Protecting computer files - TrueCrypt replacement?

Discussion in 'Computers' started by 1_man_and_his_dob(lo), May 30, 2014.

  1. 1_man_and_his_dob(lo)

    1_man_and_his_dob(lo) Funster

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    When out-and-about in the van I use a Windows 7 netbook, and have been using TrueCrypt to protect my work-related stuff.

    I've just found out that TrueCrypt is no longer being developed, and the suggested replacement (BitLocker) is no help because my version of Windows 7 doesn't have it.

    So....what else do Funsters use to protect their files?
     
  2. Serendipitous

    Serendipitous Funster

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    Hi.
    A simple and cheap method of protecting data files is to use programmes like WinZip.

    The following link details use of WinZip as an encryption tool.

    http://kb.winzip.com/kb/entry/78/

    If you look around there are places to download free copies of WinZip
     
  3. scotjimland

    scotjimland Funster Life Member

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    Is this any use ?

    Windows 7 has an encryption tool built in , called BitLocker

    1.To enable encryption you would right click a folder or file and then choose Properties from the displaying menu.

    2.Once the Properties page appears you would click the Advanced button on the General Tab and choose the Select the Encrypt contents to secure data check box, and then click OK.

    3.Another dialog box will come up to give you the option of applying the changes to the folder only or to the folder, any subfolders found and the files within.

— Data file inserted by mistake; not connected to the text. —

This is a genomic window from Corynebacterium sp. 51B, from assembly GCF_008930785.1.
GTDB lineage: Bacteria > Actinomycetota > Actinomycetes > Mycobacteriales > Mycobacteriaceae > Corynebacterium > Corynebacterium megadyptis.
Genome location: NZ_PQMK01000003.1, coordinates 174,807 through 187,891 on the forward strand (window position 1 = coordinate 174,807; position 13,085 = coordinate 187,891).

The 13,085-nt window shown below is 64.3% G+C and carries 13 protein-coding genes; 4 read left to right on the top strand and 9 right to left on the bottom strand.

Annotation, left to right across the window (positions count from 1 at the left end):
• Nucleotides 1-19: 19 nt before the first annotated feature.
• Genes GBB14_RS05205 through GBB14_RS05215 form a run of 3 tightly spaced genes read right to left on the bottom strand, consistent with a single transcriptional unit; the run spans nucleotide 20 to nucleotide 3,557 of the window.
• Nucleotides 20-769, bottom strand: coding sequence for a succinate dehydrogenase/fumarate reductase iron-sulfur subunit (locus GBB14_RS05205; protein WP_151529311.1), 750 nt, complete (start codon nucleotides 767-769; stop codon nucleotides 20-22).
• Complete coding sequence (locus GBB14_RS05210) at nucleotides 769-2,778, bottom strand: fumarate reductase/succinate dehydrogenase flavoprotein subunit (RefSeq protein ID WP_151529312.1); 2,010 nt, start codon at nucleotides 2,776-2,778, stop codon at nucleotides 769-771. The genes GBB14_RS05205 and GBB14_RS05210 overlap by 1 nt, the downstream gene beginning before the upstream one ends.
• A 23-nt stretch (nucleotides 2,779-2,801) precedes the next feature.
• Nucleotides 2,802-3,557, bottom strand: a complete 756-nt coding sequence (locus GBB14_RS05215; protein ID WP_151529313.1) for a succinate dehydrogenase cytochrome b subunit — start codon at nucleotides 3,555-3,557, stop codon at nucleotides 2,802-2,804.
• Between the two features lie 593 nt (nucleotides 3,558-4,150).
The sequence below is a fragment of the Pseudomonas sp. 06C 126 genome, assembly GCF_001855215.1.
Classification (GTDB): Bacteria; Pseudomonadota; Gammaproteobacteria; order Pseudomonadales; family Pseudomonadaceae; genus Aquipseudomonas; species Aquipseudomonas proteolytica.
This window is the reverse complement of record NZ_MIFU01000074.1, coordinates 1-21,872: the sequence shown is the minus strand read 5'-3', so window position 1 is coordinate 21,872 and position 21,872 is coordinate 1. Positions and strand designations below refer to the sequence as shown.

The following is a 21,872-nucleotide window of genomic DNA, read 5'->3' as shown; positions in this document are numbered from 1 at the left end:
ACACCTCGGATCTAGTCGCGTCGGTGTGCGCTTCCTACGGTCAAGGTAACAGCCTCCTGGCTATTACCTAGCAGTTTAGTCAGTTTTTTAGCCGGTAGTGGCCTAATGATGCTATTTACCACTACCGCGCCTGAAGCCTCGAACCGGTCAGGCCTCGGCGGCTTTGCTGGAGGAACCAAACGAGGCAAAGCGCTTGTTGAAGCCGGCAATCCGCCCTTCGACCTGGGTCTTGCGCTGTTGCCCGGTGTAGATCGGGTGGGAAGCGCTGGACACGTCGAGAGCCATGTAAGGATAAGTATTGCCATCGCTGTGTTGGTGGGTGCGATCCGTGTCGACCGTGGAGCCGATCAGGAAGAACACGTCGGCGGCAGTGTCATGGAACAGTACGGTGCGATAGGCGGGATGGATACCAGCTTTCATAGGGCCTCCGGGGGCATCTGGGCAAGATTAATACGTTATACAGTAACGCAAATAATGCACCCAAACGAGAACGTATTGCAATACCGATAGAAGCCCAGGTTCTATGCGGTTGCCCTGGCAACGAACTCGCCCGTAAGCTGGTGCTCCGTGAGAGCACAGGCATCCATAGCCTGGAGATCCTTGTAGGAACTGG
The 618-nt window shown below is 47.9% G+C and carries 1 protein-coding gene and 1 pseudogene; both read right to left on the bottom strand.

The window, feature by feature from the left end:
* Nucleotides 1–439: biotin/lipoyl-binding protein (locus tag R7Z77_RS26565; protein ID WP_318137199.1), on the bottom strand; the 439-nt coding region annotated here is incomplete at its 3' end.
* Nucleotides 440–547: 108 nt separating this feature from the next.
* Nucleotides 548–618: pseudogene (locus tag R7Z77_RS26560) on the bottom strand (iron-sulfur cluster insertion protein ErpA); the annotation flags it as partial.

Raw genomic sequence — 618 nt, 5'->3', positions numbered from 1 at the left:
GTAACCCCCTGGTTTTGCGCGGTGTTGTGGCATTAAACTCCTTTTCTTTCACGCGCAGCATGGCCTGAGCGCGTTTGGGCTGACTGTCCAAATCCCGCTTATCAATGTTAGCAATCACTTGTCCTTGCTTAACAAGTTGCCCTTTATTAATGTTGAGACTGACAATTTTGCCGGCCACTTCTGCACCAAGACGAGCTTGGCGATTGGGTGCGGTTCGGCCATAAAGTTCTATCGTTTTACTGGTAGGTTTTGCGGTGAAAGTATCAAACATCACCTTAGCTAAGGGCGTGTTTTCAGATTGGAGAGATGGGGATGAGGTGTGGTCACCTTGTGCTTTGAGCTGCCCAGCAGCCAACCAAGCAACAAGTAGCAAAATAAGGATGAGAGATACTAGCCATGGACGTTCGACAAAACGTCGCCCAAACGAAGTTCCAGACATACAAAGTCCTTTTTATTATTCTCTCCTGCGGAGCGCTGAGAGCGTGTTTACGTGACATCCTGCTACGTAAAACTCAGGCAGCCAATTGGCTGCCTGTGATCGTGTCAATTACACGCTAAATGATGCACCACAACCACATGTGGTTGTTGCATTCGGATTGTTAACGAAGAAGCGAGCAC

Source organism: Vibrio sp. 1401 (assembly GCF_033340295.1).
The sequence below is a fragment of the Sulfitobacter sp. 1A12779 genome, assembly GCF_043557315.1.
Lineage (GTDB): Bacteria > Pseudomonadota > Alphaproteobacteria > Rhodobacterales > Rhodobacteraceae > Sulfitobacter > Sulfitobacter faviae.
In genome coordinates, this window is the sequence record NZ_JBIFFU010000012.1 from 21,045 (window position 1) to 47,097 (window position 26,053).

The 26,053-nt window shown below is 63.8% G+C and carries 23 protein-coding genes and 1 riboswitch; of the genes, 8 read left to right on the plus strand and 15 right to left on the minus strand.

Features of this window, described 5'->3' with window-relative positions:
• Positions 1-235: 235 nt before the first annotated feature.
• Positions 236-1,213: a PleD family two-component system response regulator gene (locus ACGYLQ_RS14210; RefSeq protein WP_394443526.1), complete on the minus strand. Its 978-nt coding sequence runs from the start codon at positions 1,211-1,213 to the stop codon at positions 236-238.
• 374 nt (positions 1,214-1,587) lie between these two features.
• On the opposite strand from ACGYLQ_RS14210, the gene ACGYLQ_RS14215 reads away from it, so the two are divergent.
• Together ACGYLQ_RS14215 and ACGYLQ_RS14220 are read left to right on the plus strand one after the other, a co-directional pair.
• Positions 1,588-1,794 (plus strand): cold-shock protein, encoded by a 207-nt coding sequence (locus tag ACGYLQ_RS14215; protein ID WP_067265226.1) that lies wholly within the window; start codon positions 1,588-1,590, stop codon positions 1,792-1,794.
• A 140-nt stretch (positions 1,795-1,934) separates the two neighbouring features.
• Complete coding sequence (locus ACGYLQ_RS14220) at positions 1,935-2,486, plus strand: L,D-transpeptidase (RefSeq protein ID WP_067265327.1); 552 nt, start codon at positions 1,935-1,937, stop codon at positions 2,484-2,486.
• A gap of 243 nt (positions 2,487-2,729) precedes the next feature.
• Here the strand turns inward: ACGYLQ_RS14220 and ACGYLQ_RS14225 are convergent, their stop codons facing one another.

http://social.technet.microsoft.com/Forums/windows/en-US/b1973cb4-07b0-404c-86a4-6f12397ad589/how-do-encrypt-files-on-my-windows-7?forum=w7itprogeneral
     
  4. 1_man_and_his_dob(lo)

    1_man_and_his_dob(lo) Funster

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    BitLocker is what the TrueCrypt developers recommend. Unfortunately, it's only available on certain versions of Windows 7 and 8, which unfortunately rules out my netbook :Sad:
     
  5. ShiftZZ

    ShiftZZ Funster Life Member

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  6. ShiftZZ

    ShiftZZ Funster Life Member

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  7. Gromett

    Gromett Funster

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    I believe you are safe at the moment to keep using Truecrypt.

    The current version (before the new one) still works fine and the security audit on it is still going on.

    It is still the only bit of software which has that complete set of features and there is no reason to believe that it has suddenly become unsafe to use.

    http://arstechnica.com/security/201...t-presses-on-despite-developers-jumping-ship/

    The most convincing theory as to what has happened is that the developers simply want to stop working on it. And this way makes it clear that ongoing support for it is not an option. So before a bug is found they want people to have moved off it.

    I reckon over the next couple of months an open source fork may well happen and it will be actively developed.

    But it is up to you to make a judgement call on whether to continue using it or not.
     
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